Photos courtesy of Megan Wysocki
A common road to a career in the film industry goes as follows: move to Los Angeles, Calif., (no matter where you’re from), wait tables while you scratch your way to the top and finally, struggle for years until you give up or “make it.”
The road was paved much differently for Torin Scott, who, after working in sales for eight years, moved from California to Columbus in 2009 to work toward his teenage dream of filmmaking.
On May 16, Scott will see his dreams come to life when “Stones,” the short film he wrote and starred in for the 2010 Columbus 48 Hour Film Competition, will screen in the Short Corner at Cannes Film Festival in France.
“Stones” was created by Hands Off Productions, a group that includes Scott, along with Joe and Dominic Buscemi, brothers and co-owners of InLine Productions, and Jason Tostevin, a speechwriter at a major local retailer and 1997 Ohio State alumnus. The team wrote, filmed and edited “Stones” in one weekend for the 48 Hour Film Competition.
The short took home Best Film in Columbus and then went on to place sixth out of more than 3,000 films in the international competition in Miami, earning its spot at Cannes.
The 6 1/2 minute fantasy film follows Scott’s character as he discovers three magical stones in the forest and frantically carries them through downtown Columbus. Along the way, he meets obstacles that almost end his life, stripping him of a stone with each ugly encounter.
Joe Buscemi believes the film’s success draws from the story’s mystery, universal appeal and big finish.
“Most people are compelled to watch at the beginning because of the interesting visuals and the mystery that starts to unfold, but what really delivers is the ending,” Joe Buscemi said. “That ‘Ohhh!’ moment that happens when you realize why the character has been running all over town, essentially killing himself.”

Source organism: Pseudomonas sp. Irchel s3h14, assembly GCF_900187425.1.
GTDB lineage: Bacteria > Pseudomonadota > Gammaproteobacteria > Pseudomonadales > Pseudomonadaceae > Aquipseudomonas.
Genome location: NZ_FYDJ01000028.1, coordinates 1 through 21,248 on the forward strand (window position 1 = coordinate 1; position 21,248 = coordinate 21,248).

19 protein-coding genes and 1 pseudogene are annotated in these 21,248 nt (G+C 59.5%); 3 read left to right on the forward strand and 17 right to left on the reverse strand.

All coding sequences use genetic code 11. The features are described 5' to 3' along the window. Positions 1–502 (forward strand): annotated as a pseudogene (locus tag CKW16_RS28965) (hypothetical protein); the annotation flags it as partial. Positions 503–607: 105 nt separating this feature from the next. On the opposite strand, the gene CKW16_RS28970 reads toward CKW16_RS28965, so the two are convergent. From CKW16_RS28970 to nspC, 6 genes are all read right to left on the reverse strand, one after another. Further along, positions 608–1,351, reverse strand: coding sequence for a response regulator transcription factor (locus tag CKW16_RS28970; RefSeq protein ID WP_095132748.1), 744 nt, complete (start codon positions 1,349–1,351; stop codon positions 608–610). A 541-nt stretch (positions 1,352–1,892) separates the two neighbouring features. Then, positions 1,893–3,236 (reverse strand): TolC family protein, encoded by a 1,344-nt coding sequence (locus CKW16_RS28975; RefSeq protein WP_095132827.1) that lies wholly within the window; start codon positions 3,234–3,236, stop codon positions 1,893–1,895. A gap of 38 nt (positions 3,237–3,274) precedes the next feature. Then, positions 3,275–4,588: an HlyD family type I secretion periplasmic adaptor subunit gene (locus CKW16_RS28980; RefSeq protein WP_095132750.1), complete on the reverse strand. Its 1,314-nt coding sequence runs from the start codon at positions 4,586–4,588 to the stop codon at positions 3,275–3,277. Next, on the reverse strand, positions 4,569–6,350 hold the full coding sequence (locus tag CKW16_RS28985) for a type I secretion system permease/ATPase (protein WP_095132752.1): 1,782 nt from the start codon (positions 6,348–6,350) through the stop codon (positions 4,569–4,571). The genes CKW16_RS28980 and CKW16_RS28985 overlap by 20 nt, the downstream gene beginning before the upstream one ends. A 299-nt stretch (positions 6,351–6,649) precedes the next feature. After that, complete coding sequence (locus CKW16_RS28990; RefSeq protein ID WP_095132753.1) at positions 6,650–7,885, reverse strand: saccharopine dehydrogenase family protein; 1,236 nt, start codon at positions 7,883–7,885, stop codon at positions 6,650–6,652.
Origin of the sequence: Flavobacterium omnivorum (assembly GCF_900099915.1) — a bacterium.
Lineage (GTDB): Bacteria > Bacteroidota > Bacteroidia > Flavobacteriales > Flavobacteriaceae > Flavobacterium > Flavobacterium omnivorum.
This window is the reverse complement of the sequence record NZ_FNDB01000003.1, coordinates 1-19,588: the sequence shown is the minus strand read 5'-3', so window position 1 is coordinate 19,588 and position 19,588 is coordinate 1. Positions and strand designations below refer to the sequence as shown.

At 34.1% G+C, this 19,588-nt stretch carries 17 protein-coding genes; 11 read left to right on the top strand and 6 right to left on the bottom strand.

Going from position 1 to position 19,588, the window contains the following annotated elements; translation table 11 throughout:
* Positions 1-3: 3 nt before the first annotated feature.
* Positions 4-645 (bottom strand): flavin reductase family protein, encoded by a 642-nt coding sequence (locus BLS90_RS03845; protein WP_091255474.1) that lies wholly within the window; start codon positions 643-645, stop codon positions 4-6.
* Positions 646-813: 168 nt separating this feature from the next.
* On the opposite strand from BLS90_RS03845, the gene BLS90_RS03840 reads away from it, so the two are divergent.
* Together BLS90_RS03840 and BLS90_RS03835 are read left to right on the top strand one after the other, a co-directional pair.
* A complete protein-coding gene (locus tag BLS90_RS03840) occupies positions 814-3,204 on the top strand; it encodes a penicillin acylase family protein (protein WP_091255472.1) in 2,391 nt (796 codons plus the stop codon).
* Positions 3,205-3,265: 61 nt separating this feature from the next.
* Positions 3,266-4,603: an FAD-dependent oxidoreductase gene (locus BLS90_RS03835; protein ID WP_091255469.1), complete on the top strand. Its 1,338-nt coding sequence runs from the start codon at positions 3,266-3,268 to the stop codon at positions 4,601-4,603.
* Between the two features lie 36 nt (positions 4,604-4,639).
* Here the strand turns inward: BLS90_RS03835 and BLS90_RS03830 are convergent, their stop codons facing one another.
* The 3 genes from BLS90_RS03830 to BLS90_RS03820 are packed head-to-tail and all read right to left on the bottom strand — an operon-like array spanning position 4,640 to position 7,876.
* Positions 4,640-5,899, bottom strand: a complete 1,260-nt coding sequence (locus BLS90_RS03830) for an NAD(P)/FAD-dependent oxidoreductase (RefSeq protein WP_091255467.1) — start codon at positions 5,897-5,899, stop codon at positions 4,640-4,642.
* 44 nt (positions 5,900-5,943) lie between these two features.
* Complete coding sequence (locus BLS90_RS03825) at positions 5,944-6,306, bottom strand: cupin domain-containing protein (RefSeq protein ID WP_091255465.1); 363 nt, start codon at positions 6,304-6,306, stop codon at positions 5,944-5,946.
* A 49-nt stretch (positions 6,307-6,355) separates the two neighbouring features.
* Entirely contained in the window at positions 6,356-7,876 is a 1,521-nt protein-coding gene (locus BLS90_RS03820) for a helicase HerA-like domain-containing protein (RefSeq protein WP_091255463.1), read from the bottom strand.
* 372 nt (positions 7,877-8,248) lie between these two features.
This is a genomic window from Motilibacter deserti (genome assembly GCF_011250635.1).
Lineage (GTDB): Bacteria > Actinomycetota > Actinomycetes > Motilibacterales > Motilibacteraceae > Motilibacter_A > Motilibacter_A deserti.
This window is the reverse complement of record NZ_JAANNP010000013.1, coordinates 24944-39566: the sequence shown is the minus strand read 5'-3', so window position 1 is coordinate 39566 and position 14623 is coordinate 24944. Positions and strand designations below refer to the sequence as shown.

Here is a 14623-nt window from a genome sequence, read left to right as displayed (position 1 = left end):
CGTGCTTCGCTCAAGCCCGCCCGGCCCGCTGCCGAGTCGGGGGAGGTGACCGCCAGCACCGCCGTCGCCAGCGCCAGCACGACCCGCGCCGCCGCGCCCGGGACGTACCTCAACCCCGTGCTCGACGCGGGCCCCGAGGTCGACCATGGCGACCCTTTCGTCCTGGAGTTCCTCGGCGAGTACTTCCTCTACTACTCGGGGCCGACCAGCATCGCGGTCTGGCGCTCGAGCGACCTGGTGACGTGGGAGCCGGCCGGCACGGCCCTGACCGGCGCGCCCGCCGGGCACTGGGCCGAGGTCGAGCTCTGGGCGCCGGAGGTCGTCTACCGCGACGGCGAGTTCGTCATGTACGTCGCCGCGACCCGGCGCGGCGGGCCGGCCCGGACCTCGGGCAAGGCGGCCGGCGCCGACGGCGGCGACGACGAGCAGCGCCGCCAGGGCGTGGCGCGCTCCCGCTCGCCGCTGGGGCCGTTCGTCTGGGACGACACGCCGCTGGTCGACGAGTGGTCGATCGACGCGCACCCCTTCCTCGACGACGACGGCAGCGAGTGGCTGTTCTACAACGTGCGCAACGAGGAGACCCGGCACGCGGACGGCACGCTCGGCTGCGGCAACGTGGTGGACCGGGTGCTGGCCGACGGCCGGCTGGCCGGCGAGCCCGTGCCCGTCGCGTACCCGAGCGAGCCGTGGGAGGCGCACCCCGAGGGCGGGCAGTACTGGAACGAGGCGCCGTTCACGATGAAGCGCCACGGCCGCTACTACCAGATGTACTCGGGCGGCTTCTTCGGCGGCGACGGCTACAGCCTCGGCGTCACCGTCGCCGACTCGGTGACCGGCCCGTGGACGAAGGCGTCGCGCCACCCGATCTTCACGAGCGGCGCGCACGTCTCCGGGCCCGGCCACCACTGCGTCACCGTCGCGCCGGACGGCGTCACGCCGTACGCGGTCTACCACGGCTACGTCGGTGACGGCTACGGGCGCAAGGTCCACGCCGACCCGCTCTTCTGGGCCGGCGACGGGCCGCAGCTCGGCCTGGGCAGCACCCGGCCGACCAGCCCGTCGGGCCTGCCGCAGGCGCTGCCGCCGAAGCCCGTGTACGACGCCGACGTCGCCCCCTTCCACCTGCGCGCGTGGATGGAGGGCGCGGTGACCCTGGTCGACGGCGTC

Joe Buscemi has worked in the multimedia industry in Columbus for more than 12 years. He hopes “Stones” success will show people in Columbus that New York and Los Angeles aren’t the only cities where filmmaking and talent are found.
Tostevin, the director of the short, agrees that there are incredibly talented filmmakers in this city.
“I think there’s an opportunity to bring the community even closer, which would lead to more learning, better productions, and a higher profile in Columbus,” he said.
Joe Buscemi, Tostevin, and Scott agree that storytelling, above all else, is the most essential skill for an aspiring filmmaker to practice.
“You’re not so much a filmmaker as you are a storyteller,” Scott said. “A good clean story that people can connect to is going to carry the entire film more than acting, cinematography, special effects or anything else.”
Tostevin agreed that storytelling takes precedence over other facets of filmmaking,
“Try to avoid becoming enamored of the technical side, and focus first on telling clear stories that connect emotionally with people,” he said
Before heading to the 64th edition of the Cannes Film Festival, one of the oldest and most prestigious events in film, Tostevin encourages fellow filmmakers to “try something new, and have an adventure.”
A screening of “Stones” will take place tonight at “Columbus to Cannes: A Short Story Film Showcase and Fundraiser” at the Gateway Film Center.
The screening starts at 7 p.m. Tickets are $12 and can be purchased at the Gateway Film Center box office. Proceeds from the event will go toward sending the members of Hands Off Productions to the Cannes Film Festival.